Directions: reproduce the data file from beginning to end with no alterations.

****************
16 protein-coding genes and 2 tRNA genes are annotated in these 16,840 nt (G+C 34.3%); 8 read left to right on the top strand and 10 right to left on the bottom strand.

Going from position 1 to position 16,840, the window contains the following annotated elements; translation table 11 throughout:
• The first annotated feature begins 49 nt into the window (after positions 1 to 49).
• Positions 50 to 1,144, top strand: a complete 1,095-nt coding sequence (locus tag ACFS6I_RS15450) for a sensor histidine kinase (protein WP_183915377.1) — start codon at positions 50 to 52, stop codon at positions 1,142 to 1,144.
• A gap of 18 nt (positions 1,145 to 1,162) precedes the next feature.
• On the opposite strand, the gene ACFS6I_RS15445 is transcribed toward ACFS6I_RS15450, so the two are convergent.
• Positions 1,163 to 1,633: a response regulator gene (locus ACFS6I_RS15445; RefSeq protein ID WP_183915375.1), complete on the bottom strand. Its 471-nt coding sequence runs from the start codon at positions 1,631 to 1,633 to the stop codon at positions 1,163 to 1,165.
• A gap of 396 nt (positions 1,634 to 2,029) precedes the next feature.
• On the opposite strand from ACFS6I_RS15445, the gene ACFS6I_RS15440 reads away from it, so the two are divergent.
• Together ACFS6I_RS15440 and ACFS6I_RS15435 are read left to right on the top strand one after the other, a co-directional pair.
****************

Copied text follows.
16 protein-coding genes and 2 tRNA genes are annotated in these 16,840 nt (G+C 34.3%); 8 read left to right on the top strand and 10 right to left on the bottom strand.

Going from position 1 to position 16,840, the window contains the following annotated elements; translation table 11 throughout:
• The first annotated feature begins 49 nt into the window (after positions 1 to 49).
• Positions 50 to 1,144, top strand: a complete 1,095-nt coding sequence (locus tag ACFS6I_RS15450) for a sensor histidine kinase (protein WP_183915377.1) — start codon at positions 50 to 52, stop codon at positions 1,142 to 1,144.
• A gap of 18 nt (positions 1,145 to 1,162) precedes the next feature.
• On the opposite strand, the gene ACFS6I_RS15445 is transcribed toward ACFS6I_RS15450, so the two are convergent.
• Positions 1,163 to 1,633: a response regulator gene (locus ACFS6I_RS15445; RefSeq protein ID WP_183915375.1), complete on the bottom strand. Its 471-nt coding sequence runs from the start codon at positions 1,631 to 1,633 to the stop codon at positions 1,163 to 1,165.
• A gap of 396 nt (positions 1,634 to 2,029) precedes the next feature.
• On the opposite strand from ACFS6I_RS15445, the gene ACFS6I_RS15440 reads away from it, so the two are divergent.
• Together ACFS6I_RS15440 and ACFS6I_RS15435 are read left to right on the top strand one after the other, a co-directional pair.